The U.S. Department of Energy and scientists at the National Ignition Facility (NIF) at Lawrence Livermore National Laboratory are expected to deliver a big announcement related to nuclear fusion. It appears that the NIF has finally created nuclear fusion ignition, producing more energy than is put in by the lasers.
The news of the successful experiment was broken by the Financial Times (FT). They reported that “a major scientific breakthrough” took place. The fusion reactor appears to have produced 120 percent of the energy used by the laser to achieve fusion. That 20 percent might not seem much, but it is a revolutionary result if confirmed.
“Initial diagnostic data suggests another successful experiment at the [NIF]. However, the exact yield is still being determined and we can’t confirm that it is over the threshold at this time,” the laboratory told FT. “That analysis is in process, so publishing the information...before that process is complete would be inaccurate.”
The NIF approaches nuclear fusion in a different way from the reactors being built in Europe and Asia. It is a big facility, the size of three football fields, but the exciting part happens in an area the size of a human hair. Lasers are shot at this very small target where hydrogen is placed in a pellet, and it is heated so fast that it fuses, releasing 10 quadrillion watts of fusion power for 100 trillionths of a second.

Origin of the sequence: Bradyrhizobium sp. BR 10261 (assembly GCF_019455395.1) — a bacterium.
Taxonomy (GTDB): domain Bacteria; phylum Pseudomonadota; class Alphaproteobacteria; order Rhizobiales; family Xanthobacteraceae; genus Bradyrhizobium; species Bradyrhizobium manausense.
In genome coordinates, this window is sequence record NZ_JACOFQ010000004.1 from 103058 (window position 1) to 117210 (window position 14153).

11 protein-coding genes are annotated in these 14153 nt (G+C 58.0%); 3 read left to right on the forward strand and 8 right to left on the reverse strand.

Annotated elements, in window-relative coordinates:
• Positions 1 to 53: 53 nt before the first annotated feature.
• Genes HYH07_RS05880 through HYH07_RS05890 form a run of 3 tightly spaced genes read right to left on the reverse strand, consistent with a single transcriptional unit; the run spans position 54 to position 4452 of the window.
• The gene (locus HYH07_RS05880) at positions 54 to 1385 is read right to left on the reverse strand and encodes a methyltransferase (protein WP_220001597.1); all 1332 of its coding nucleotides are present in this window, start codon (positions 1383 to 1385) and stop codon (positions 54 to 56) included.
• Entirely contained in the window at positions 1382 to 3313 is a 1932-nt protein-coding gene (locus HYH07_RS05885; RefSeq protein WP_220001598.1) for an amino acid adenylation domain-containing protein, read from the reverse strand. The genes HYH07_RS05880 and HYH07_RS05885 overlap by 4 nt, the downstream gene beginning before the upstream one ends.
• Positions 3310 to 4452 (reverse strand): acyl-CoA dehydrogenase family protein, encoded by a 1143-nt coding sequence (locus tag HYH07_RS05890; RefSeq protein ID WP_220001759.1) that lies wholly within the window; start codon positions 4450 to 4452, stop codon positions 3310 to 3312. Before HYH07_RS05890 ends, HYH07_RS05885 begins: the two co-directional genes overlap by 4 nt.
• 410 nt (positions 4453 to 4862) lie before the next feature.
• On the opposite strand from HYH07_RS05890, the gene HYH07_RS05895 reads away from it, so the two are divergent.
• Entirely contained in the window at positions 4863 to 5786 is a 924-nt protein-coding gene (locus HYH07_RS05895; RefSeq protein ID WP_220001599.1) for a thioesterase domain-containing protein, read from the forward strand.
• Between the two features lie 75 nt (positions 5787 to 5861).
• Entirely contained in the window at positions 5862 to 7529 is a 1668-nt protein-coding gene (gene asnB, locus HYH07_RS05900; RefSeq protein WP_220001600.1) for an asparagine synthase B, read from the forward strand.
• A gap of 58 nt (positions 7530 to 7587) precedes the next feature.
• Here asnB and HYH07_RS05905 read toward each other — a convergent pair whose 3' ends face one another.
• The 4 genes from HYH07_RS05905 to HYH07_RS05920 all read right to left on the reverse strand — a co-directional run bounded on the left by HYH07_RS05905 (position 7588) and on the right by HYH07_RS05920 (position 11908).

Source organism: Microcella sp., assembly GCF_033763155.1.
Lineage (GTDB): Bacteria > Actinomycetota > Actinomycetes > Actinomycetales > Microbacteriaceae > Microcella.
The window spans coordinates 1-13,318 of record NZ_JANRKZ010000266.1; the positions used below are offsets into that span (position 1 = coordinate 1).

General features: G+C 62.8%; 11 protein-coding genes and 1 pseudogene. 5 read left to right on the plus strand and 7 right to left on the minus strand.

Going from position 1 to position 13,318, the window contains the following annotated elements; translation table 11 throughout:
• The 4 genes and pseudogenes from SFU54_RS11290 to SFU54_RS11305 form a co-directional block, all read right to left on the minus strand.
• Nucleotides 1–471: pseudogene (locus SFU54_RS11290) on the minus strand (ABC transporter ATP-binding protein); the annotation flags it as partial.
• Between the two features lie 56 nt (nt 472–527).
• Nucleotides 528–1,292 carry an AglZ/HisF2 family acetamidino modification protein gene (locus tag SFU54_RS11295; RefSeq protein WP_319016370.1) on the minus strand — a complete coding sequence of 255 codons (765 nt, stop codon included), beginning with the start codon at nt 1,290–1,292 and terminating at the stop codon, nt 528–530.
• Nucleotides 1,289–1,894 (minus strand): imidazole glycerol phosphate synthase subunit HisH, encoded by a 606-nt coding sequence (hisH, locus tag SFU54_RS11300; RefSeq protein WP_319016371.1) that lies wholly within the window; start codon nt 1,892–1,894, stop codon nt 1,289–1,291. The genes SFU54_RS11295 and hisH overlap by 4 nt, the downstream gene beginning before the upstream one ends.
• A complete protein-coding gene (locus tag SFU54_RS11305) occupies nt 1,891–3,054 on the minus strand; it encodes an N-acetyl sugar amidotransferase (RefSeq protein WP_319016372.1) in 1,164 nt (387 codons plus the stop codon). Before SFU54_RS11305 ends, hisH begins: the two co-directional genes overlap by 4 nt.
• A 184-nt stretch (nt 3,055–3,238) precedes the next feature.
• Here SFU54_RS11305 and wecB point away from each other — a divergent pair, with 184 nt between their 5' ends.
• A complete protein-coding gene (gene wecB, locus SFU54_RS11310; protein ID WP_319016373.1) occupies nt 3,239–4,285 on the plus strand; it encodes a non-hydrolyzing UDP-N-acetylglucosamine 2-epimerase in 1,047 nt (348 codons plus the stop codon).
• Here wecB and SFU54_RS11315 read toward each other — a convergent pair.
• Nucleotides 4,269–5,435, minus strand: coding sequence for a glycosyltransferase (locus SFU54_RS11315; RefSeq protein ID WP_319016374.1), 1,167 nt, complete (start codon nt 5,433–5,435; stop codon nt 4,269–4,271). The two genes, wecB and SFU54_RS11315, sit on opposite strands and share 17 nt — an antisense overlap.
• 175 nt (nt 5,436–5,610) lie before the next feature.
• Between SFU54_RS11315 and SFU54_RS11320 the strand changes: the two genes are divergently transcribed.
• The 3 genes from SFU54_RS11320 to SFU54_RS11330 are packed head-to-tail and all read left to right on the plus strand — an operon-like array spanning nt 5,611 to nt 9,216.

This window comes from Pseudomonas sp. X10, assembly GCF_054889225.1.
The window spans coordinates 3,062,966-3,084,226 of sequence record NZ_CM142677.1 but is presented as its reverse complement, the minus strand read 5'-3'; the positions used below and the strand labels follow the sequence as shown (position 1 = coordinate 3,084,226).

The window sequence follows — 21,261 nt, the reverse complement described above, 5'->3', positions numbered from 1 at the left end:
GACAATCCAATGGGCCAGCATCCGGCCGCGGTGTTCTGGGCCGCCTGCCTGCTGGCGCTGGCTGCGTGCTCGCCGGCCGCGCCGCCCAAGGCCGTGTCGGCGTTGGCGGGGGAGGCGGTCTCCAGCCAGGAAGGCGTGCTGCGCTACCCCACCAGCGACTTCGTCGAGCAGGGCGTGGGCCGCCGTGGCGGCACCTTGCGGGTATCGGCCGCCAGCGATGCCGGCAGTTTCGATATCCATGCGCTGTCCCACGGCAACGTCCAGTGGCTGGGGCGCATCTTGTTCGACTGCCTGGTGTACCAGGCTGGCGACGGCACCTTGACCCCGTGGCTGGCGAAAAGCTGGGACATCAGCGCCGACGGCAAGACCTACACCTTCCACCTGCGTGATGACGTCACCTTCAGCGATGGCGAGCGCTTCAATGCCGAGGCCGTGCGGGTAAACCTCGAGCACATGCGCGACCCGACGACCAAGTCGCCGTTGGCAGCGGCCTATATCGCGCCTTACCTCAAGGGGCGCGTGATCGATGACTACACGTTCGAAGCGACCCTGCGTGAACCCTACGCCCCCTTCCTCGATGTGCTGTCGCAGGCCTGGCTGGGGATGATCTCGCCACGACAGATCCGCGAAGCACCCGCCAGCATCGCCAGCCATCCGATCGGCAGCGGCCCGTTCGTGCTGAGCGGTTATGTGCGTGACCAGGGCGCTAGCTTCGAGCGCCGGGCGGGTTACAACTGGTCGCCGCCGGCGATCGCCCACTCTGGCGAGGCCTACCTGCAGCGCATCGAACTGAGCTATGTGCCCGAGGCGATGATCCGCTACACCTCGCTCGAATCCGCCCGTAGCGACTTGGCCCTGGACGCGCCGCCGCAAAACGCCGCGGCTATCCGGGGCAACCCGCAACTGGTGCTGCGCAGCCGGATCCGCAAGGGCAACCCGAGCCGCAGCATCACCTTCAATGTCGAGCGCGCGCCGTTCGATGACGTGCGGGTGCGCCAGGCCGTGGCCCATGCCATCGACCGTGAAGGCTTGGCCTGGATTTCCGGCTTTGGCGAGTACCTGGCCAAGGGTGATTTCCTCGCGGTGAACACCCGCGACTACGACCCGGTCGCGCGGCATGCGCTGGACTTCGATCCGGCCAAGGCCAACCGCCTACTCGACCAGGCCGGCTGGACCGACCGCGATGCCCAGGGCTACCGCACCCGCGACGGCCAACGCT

Nuclear fusion is what powers stars. Unlike traditional nuclear power plants, this approach doesn’t produce heaps of nuclear waste to be buried, and unlike fossil fuel plants, it doesn’t emit greenhouse gases. Nuclear fusion alongside renewables could be a crucial way to power our world as we stop using fossil fuels.
That said, even if the data is confirmed, a nuclear fusion power station is not around the corner. But if the NIF shows it is possible, then it will be just a matter of building it.